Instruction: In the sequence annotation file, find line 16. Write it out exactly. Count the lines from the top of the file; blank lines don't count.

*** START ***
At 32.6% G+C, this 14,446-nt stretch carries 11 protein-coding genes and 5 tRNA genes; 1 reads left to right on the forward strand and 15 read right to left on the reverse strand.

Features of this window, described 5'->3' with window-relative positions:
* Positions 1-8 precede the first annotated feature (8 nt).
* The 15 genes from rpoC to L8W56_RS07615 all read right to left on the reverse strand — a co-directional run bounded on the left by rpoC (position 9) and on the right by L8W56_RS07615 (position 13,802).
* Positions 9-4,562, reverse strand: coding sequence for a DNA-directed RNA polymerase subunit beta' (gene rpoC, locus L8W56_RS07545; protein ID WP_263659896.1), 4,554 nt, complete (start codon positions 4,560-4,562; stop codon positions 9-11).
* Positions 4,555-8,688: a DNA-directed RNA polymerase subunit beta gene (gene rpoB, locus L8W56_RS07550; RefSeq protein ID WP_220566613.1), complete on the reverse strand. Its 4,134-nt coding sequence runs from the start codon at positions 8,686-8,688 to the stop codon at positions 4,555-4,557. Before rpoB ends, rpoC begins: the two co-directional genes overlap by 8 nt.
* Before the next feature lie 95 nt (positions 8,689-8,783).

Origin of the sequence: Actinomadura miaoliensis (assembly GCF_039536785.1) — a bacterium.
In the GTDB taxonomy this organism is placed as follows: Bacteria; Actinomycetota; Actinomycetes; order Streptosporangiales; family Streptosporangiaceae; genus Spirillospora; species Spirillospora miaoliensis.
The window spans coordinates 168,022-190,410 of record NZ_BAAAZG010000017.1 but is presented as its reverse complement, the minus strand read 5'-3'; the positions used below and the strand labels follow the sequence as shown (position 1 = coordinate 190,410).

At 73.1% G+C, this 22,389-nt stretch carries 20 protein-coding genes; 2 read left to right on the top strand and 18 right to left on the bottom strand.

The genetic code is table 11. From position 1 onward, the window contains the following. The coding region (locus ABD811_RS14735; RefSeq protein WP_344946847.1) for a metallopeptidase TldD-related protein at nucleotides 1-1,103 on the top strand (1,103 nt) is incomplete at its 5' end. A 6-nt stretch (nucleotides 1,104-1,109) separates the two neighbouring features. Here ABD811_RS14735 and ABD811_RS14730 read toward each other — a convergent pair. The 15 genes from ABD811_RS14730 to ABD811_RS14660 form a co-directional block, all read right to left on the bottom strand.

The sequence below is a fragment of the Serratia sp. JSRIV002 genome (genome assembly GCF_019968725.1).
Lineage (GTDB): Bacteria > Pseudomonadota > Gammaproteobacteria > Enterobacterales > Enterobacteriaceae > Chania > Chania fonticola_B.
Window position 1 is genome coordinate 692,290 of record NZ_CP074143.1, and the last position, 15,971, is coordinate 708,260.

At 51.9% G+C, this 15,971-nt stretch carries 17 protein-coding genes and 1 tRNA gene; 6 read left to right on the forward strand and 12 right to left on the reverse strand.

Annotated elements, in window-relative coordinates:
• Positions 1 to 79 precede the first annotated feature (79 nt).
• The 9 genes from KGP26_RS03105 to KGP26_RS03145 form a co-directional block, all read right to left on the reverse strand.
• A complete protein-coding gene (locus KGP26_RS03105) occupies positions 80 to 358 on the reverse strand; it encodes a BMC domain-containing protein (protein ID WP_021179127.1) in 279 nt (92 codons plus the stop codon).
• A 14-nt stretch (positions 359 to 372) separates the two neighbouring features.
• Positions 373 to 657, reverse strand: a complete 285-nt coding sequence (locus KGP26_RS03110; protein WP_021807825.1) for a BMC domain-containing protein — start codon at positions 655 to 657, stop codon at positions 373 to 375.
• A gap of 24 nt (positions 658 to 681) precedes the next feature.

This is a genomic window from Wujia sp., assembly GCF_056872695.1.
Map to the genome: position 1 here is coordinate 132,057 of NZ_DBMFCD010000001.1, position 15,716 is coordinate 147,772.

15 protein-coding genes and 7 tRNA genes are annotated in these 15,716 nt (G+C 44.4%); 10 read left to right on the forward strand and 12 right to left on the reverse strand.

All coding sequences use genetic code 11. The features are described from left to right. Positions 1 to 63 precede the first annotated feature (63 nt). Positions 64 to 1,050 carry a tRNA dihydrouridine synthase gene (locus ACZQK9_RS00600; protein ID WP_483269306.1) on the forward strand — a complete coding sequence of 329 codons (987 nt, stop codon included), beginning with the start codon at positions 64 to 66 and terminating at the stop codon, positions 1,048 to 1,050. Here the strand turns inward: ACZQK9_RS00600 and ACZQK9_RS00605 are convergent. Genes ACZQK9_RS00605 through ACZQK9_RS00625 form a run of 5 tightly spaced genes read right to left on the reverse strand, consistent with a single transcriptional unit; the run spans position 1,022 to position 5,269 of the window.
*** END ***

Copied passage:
At 51.9% G+C, this 15,971-nt stretch carries 17 protein-coding genes and 1 tRNA gene; 6 read left to right on the forward strand and 12 right to left on the reverse strand.